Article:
A 52-year-old man, without any past medical illness, presented with a 12-month history of progressive proptosis of the right eye. Physical examination revealed a decreased right visual acuity, inferior displacement of the globe, severe conjunctival chemosis, and reduced corneal sensitivity (Figure 1). No abnormality of the left eye was detected. An incisional biopsy was performed at a different institution, and the pathology report demonstrated a fusocellular neoplasm with hemangiopericytoma pattern, also compatible with monophasic synovial sarcoma. Computed tomography (CT) and magnetic resonance imaging (MRI) scans revealed a well-defined right intrasonic mass, measuring 5.3 × 4.6 × 3.6cm, with ocular globe displacement but without involvement of the temporal fossa (Figure 2). Upon admission, the patient had a Karnofsky score of 90% and was classified as grade zero according to the status of the Eastern Cooperative Oncology Group (ECOG).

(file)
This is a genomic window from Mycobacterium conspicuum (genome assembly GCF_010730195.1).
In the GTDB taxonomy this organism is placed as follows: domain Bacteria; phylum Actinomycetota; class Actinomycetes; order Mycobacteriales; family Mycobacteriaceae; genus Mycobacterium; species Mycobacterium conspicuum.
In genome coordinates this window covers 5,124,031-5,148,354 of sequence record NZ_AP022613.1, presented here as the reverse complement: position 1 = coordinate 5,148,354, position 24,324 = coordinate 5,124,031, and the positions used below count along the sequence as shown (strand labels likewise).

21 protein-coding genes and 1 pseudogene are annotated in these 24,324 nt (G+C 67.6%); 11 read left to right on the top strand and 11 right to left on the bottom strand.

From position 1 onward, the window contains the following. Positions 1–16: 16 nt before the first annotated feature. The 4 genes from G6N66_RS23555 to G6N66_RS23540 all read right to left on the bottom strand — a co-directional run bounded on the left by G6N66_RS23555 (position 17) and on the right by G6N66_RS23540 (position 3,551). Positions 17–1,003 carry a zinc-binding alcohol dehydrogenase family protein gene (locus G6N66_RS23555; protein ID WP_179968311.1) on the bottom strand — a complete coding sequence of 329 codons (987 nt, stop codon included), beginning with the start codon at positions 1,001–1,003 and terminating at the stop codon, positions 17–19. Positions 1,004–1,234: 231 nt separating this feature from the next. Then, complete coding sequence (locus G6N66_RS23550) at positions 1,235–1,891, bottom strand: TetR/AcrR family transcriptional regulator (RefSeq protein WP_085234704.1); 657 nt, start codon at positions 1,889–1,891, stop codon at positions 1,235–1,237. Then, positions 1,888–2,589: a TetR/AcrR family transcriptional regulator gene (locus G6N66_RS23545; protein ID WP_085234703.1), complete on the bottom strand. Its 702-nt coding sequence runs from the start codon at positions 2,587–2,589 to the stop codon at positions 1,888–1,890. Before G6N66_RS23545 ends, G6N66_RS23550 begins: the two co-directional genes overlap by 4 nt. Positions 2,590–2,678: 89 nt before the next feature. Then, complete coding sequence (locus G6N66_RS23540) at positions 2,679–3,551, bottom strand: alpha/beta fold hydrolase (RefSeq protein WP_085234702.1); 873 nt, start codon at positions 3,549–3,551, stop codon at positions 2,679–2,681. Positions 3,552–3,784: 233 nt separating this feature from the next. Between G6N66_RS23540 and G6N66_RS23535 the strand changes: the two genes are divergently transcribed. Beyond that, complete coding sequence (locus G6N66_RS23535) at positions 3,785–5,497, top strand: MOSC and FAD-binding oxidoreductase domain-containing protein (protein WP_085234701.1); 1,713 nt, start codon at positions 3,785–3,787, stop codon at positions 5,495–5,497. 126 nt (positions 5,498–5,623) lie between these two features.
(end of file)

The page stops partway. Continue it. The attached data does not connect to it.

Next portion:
Based on this diagnosis, a right lateral orbital exenteration with excision of the mass by a craniofacial approach was performed. We found a mass that measured 7 × 8cm with sphenoidal fissure obliteration and destruction of the roof and lateral wall of the orbit. Based on these findings, the lesion was resected, and we performed an orbital roof plasty with cyanoacrylate (Figure 3). There were no postoperative complications. Definitive histopathological examination revealed a mesenchymal chondrosarcoma located in the orbital soft tissue, with temporal muscle and zygomatic bone infiltration and a 5mm bone margin. The posterior edge of the ocular globe, the globe itself, and the optic nerve did not show evidence of the neoplasm (Figure 4).